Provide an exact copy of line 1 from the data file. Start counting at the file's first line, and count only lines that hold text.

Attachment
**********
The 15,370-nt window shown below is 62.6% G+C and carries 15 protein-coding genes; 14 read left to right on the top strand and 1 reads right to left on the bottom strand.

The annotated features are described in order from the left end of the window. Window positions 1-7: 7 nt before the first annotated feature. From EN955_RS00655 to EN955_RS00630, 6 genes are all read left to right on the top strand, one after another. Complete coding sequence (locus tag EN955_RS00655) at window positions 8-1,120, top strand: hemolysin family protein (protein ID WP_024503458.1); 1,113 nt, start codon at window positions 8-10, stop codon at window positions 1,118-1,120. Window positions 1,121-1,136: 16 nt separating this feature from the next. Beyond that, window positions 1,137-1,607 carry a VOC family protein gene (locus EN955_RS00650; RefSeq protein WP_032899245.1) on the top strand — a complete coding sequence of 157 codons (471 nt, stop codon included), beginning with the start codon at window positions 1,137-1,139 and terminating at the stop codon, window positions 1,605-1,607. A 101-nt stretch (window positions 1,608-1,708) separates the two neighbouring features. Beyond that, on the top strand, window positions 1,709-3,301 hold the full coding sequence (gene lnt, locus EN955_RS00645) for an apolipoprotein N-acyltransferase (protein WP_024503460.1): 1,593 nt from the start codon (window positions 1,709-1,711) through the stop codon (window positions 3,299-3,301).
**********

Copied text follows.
The 15,370-nt window shown below is 62.6% G+C and carries 15 protein-coding genes; 14 read left to right on the top strand and 1 reads right to left on the bottom strand.